As the earbud evolves, preventative measures would have to be developed to block them in certain environments. The earbud would give users a step-by-step validation, so it could allow students to use its cues to cheat in school, and gamblers could seamlessly communicate with each other to cheat a casino. A witness under cross-examination even could secretly be told not to answer a question.
“Part of NAQI LOGICS business plan includes developing the earbud so it can be blocked,” Segal said. “As with any new disruptive technology, it could be used for the wrong applications and we want to work hard up front to prevent that. The whole world is developing micro-gestural wearables for arms and fingers. It’s an utter malpractice of the entire industry. Whether we succeed or fail, the ultimate winner will certainly be an earbud.”
NAQI LOGICS has been long in the making.
Since he was a child, Segal has been infatuated with technology. He wrote his first computer code after his father bought him a BASIC programming book at the age of 9. He launched his first startup company at 22.
NAQI LOGICS is the third company Segal, 41, has founded.
His first company, CyberGrad, was originally set up as the first cloud-based college service that offered online college classes to gifted high school students.
Segal partnered with Villanova University to launch CyberGrad, and the effort earned a lot of local media attention. After an admiral from the U.S. Naval Support Activity base in Mechanicsburg read an article about the company, he awarded CyberGrad a sole-source contract to create a synchronous e-learning portal for the Navy’s Enterprise Resource Planning program.
Specifically, the company harnessed a huge software platform that allowed the Navy to connect its inventory from around the globe with its accounting, human resources and sales departments. Segal sold the business to ILinc Communications, a publicly traded company now called Broadsoft, and used the proceeds to launch another start-up.
The second company he founded was a web collaboration company called Spiderweb Communications, which connected businesses to other businesses and government. After winning contracts with the U.S. Department of Transportation, and the government of China, Segal and his partners sold the company to a regional engineering firm.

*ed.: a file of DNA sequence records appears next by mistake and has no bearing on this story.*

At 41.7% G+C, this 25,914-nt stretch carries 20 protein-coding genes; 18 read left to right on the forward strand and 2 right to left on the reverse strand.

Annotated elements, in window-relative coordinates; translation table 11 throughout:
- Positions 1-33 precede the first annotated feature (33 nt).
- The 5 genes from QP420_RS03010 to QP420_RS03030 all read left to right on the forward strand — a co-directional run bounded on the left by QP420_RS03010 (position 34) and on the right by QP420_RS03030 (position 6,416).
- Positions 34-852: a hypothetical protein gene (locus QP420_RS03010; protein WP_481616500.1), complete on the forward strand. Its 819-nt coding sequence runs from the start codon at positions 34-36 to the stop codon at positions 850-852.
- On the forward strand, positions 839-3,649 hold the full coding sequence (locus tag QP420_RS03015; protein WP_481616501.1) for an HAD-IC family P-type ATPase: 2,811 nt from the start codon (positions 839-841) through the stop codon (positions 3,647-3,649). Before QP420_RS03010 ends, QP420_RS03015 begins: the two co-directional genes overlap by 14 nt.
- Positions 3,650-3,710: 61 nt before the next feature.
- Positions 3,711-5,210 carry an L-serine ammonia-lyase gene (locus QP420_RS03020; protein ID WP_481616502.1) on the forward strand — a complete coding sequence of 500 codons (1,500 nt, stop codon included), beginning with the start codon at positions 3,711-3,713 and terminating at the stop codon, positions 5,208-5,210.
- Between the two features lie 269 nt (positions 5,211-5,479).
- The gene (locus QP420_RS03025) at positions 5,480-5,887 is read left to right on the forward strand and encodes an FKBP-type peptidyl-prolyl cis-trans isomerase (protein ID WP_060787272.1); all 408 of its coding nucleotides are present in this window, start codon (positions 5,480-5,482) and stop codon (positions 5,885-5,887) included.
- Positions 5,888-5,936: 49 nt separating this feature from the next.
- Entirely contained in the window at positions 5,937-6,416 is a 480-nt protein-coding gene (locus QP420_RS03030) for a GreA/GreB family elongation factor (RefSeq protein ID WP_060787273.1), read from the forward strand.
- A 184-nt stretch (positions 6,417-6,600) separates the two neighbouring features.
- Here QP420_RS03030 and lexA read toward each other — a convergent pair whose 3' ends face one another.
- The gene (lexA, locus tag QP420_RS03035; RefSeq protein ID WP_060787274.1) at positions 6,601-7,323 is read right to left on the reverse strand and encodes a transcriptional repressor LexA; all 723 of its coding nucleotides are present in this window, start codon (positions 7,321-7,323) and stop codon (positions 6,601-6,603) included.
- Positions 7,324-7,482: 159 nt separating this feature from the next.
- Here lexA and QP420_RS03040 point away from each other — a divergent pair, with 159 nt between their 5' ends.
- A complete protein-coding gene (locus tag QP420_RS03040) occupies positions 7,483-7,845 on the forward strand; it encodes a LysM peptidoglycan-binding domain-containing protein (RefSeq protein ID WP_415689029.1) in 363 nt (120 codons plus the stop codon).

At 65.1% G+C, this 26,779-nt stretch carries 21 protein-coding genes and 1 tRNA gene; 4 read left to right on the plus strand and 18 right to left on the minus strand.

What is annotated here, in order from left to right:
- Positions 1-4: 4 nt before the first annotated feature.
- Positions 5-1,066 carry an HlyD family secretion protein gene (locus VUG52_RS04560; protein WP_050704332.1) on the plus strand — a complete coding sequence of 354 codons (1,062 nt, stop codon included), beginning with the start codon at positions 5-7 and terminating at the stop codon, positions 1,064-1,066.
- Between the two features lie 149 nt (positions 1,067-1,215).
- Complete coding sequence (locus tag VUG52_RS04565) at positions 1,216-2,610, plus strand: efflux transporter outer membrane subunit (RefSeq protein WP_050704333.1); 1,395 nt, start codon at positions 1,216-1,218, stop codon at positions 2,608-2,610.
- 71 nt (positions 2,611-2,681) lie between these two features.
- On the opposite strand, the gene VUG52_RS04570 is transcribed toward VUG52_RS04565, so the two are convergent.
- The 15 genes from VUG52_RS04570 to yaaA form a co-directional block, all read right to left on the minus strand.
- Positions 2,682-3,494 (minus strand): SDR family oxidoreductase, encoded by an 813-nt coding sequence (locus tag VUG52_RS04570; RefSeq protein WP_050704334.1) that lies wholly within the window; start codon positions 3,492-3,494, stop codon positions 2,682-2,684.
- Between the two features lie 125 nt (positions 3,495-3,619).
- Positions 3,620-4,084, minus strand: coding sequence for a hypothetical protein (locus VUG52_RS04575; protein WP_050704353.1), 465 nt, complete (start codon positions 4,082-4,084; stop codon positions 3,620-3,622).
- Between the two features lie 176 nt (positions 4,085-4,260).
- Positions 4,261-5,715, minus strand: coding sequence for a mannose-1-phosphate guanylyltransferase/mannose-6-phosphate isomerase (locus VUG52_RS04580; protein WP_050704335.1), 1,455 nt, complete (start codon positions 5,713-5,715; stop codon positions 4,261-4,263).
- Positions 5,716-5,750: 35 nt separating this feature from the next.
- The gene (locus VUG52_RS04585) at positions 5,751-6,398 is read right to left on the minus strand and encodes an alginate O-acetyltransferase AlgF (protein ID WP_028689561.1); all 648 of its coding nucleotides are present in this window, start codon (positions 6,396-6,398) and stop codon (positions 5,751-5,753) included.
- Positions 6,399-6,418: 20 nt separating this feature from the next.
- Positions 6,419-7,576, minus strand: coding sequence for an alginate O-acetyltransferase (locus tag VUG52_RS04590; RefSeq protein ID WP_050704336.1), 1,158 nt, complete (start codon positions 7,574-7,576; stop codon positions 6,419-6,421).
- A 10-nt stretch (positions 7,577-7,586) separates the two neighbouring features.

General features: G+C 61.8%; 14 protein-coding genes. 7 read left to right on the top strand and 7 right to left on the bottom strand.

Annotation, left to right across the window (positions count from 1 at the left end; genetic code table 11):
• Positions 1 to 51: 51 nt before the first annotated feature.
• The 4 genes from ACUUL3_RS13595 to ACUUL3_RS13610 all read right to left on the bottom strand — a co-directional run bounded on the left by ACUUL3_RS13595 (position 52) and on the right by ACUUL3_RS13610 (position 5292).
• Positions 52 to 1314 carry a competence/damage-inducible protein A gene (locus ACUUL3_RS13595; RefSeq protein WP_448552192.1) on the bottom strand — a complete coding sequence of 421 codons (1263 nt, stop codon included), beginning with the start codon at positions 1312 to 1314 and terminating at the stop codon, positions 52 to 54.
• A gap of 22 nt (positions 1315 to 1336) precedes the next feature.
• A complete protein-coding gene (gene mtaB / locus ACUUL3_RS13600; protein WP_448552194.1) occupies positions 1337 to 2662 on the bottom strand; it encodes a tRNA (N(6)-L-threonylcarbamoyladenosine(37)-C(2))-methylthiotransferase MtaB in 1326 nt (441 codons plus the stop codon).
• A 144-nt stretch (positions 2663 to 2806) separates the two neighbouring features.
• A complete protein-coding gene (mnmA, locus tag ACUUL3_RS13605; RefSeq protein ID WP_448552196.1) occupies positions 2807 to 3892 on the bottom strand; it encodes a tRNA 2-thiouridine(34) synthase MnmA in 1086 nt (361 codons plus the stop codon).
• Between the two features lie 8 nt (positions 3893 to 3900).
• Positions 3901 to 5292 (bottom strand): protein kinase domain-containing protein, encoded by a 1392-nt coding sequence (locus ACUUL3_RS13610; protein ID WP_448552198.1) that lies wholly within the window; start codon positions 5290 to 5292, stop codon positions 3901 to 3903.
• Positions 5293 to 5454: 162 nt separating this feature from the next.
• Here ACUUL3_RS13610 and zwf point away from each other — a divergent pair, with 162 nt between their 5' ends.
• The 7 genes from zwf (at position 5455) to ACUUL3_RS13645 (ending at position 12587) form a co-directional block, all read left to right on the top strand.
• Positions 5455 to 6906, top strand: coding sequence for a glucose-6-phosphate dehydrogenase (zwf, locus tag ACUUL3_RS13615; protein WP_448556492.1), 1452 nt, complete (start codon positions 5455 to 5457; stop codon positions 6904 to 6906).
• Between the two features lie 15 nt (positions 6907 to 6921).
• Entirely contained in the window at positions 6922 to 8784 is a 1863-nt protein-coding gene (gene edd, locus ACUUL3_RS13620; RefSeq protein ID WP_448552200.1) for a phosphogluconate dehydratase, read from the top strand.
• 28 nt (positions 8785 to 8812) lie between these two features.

That’s when he set his sights on NAQI LOGICS.
With the partnership of Robert Pullo, a leading regional Angel Investor, as well as the capital he raised from Spiderweb Communications, Segal launched into the world of thought-controlled and micro-gestural computing.
And with help from HU, Segal said he envisions EEG thought control working without the use of a monitor, or any other type of display.
“Nearly all EEG technologies use some form of a cursor, a monitor or GUI in general,” he said. “You should be able to control devices if you are not looking at a display. I know without a doubt that it is possible. We aren’t there yet, but it’s all covered in our patent.”
A co-founder of NAQI LOGICS who regularly works with HU introduced Segal to the University. And Segal is excited about the possibilities ahead.
“This all came about within the last few months. HU has been very supportive from the start, and there is material, and expertise support here,” Segal said. “There are a number of faculty here who have experience in brain-computer interfaces and wearable technology, as well as students.”
“There really are a lot of brilliant professors here,” Segal continued. “I’m just an idea guy. I like to be around these smart people. I just wish I could hang around the professors more without bugging them. The big value that HU brings to the table is the brain trust of their faculty and students.”